Pros: The virtua fighter engine is deep and allows for a wide
range of combos.
Cons: Sloppy control system and a rigid camera distract from the action.
Sega's latest game Virtua Fighter Cyber Generation: Ambition of the
Judgment Six (soon to be known as Virtua Quest in North America) stars a
young boy named Sei who enters a cyber world known as Nexus. Nexus,
similar to the NET world in the Rockman EXE series or the World from
.hack, is a common place virtual reality network. Originally, Sei enters
the world in search of a hunter's license (a nod to you Phantasy Star
Online players out there) to pick up some treasure. Soon though he runs
into a young girl named Toka and realizes there is more in Nexus than meets the
Since this is a Virtua Fighter themed game you would expect a
solid battle engine. Right from the start of the game Sei is equipped
with a good amount of moves that will please fans of action and fighting
games. Sei has two buttons to dish out attacks, one is a light attack
that can do a quick combo with a couple of presses. The second button
makes Sei perform a more powerful attack that can launch an enemy into
mid air. After you launch an enemy you can jump up and attack him with
an air combo. Sei can even unleash a bullet time like move called
"Synopsis Break" to keep an enemy floating in the air longer. This lets
Sei make an even longer air combo, but the catch is using Synopsis Break
drains Sei's SP meter. If you want to get really technical you can
unleash Sei's cyber rope by tapping the C-Stick (right analog stick on
PS2) to catch an enemy that you've launched and pull him towards you for
a larger combo. While Sei already starts out with an uppercut, a dash
attack, a throw, and a couple of combos, Sei can learn even more moves.
Perhaps the most interesting part of the game is customizing Sei's
fighting ability. The main way to do this is to find Virtua Souls
scattered throughout the levels. Once found, Sei enters a cyber battle
arena with a member of the Virtua Fighter cast. You'll be able to meet
Akira, Vanessa, Pai, Shun Di, and the rest of the Virtual
Fighter 4 cast in the game. Although when Sei first meets them he'll
need to prove himself by battling them one on one. Once Sei beats them,
he'll be able to learn a signature move from the character he just beat.
Eventually, you'll be able to get a wide range of moves from different
characters to make a powerful and fully customized Sei. However, you
won't be able to equip every move you get you'll have to choose between
different moves. Therein lies the challenge of making the "perfect
fighter" for your style of play. All of the special moves Sei can learn,
like Akira's stun palm, use SP when you use them, which means you will
still have to rely on Sei's regular attacks. More basic attacks can be
purchased with points that you get from beating up enemies. Sei will
eventually be able to extend his combo, get a dash attack and increase
his life bar.
Besides customizing Sei you can also change your robotic bird like
partner called a bit. You can feed your bit different types of food,
similarly to how you feed your mag in Phantasy Star Online. The changes
to your bit can be pretty dramatic. You can upgrade your bit to become a
super attacker, another can grab items and another bit can heal you when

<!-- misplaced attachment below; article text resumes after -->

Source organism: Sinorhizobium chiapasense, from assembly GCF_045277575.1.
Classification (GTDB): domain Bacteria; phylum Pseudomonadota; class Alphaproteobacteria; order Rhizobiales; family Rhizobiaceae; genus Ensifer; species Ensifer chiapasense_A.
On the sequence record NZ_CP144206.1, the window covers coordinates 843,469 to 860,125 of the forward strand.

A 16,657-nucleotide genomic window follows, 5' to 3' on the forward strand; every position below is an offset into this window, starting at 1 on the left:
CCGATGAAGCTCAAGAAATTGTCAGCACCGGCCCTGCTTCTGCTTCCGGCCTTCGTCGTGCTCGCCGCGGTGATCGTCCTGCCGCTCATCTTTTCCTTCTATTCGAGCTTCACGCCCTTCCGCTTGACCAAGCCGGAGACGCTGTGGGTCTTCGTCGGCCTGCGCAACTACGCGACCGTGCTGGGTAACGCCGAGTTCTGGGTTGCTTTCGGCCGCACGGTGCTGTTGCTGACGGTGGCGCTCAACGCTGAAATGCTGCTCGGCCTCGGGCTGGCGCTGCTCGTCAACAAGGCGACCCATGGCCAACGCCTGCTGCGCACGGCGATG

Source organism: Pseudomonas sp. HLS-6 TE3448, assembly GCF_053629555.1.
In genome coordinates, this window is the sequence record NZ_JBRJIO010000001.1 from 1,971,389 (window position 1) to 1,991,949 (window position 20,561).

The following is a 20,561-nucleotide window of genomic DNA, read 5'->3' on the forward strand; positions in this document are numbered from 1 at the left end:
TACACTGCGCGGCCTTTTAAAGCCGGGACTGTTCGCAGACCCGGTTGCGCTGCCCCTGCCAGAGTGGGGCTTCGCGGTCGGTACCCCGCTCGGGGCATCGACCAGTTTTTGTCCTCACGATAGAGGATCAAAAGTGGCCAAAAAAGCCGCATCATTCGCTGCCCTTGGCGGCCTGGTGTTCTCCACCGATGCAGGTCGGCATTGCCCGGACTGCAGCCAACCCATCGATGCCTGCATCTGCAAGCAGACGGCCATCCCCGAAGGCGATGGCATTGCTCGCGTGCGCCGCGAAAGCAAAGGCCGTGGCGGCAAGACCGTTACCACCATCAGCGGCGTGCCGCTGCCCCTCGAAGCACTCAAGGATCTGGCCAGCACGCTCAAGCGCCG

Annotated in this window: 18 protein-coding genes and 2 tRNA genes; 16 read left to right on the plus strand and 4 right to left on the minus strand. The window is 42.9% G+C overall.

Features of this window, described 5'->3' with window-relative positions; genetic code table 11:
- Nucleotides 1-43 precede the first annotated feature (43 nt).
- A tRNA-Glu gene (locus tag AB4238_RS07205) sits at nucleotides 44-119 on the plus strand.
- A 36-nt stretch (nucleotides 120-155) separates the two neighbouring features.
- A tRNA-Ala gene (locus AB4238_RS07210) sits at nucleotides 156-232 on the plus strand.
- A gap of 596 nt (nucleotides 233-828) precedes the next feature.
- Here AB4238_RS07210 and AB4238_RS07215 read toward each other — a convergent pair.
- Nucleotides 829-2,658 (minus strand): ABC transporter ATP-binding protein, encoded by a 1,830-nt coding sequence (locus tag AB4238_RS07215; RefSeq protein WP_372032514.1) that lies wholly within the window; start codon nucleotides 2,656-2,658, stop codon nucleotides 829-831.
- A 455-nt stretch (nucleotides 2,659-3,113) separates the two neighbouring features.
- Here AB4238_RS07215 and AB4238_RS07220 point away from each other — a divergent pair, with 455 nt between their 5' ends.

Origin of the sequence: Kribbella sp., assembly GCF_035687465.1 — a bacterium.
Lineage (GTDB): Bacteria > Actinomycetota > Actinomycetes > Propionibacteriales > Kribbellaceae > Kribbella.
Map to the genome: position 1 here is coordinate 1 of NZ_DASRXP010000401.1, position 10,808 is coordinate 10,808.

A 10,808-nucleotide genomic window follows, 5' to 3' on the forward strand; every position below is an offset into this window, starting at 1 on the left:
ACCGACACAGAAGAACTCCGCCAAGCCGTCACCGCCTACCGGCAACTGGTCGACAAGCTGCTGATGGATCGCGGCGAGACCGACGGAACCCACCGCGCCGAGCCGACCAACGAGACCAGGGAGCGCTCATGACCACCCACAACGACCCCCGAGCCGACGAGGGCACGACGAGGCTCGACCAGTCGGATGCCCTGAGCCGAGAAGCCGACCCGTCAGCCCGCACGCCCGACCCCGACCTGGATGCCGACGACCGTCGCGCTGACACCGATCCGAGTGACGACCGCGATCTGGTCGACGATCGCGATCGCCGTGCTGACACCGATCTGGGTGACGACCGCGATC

injured. It's up to the player to make a bit the way they want to it to
best suit their style of play.
With all the emphasis on fighting and customizing Sei it is easy to
neglect the many platforming elements in the game. Virtua Quest is full
of jumping, double jumping and swinging with Sei's cyber rope. Sei will
need to use his cyber rope to latch on to moving orbs of light so he can
move from place to place. Another useful move that Sei has is the
ability to run on a wall or run up a wall. All of these platforming
elements don't work well with the rigid camera. Even in the first
tutorial level jumping with Sei can be a challenge since you can't
freely rotate the camera. Also the camera doesn't automatically focus
itself, which makes the running on wall jumps frustrating. The control
scheme, which is great for a fighting game doesn't fare well with the
platforming elements either, which makes the game feel a little
Virtual Fighter Cyber Generation isn't the best looking game on the
PS2. In fact the blocky buildings, drab colors and squarish character
models makes the PS2 version look more like a Playstation One game than
a PS2 one. The game looks much better on the Gamecube, with smoother
textures and more vibrant colors. Although, it still doesn't look great,
at best it looks like a Dreamcast game. Sei and all of the characters
have rigid animation instead of the fluid animation seen in Virtua
Fighter 4. The graphics could surely use some polish. The music could
use some work as well. You have some bland over repeated background
tunes with the occasional Virtual Fighter 4 character themes mixed in.
Virtua Fighter Cyber Generation isn't quite the RPG it originally
promised to be. However, the great fighting engine and deep character
customization makes Virtua Fighter Cyber Generation stand above the
average 3D brawler.
All of the text and speech are in Japanese, which will make it
difficult to play through the game. Although, the gameplay is intuitive
enough to enjoy the game without understanding Japanese.
The game is slated for release in 2005 under the name Virtua Quest.
Virtua Quest ends up being a unique action game with the
goal of making Sei into your ultimate fighter.